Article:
Sunday, November 23, 2014
Inquirer Daily News

George Barrett | Civil rights lawyer, 86

George Barrett, 86, a longtime Tennessee civil rights lawyer known for handling a case that ultimately desegregated the state's public colleges and universities, died Tuesday at a hospital where he was being treated for inflammation of the pancreas.

In a career that spanned more than 50 years, Mr. Barrett also represented corporate whistle-blowers, fought for labor rights, and tackled securities fraud, partners at his Nashville law firm said.

He is perhaps best known as the attorney who filed suit in 1968 for then-Tennessee State University instructor Rita Geier, who accused the state of operating a dual system of higher education for minorities.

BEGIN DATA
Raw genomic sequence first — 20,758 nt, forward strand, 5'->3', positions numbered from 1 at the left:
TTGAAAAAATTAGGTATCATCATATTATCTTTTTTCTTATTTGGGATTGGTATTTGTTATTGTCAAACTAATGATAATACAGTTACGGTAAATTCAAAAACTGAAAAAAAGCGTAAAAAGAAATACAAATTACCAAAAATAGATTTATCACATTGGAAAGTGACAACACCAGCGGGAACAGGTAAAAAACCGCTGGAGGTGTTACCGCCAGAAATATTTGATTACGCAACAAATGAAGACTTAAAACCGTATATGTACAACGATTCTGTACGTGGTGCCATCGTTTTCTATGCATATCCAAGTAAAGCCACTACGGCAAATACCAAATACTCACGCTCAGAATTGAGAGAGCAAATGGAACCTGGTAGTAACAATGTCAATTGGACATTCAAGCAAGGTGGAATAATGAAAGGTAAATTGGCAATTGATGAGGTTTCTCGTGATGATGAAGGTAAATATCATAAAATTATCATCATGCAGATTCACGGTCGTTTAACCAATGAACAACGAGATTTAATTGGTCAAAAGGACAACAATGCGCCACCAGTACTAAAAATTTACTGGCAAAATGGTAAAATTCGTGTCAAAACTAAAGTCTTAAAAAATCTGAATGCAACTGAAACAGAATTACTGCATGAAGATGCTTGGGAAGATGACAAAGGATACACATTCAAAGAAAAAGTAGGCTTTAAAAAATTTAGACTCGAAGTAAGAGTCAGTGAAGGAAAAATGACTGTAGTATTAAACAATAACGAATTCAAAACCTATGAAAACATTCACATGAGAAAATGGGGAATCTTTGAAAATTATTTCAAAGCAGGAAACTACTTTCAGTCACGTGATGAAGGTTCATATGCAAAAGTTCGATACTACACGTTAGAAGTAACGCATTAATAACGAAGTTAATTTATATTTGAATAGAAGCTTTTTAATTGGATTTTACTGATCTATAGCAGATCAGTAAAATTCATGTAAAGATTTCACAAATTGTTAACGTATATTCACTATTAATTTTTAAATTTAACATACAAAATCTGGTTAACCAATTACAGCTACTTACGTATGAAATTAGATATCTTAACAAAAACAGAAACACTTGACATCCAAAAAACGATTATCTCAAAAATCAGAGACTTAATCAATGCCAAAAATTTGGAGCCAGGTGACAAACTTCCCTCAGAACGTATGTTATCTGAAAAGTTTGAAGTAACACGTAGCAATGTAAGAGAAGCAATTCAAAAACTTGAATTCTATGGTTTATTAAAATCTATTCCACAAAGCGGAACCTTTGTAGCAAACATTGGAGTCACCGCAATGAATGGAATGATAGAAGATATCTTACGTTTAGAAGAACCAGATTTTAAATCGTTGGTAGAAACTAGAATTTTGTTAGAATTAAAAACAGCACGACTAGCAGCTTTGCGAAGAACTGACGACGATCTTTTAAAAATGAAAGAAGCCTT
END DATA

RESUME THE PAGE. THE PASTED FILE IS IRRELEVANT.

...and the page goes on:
Geier, then 23, filed the lawsuit over the University of Tennessee's plans to develop a Nashville campus. She feared that it would become a predominantly white school and that historically black Tennessee State would suffer. The case dragged on for 38 years, and the state ultimately agreed to provide millions of dollars to diversify public colleges and universities.

Mr. Barrett also became involved in politics, working at one point for Democratic Tennessee Congressman Carey Estes Kefauver and Al Gore Sr.

Gore's son, former Vice President Al Gore, said that Mr. Barrett was close to his family and that he had learned a lot from him. Said Gore: "He was a beacon of progressive politics for three generations of Tennesseans." - AP

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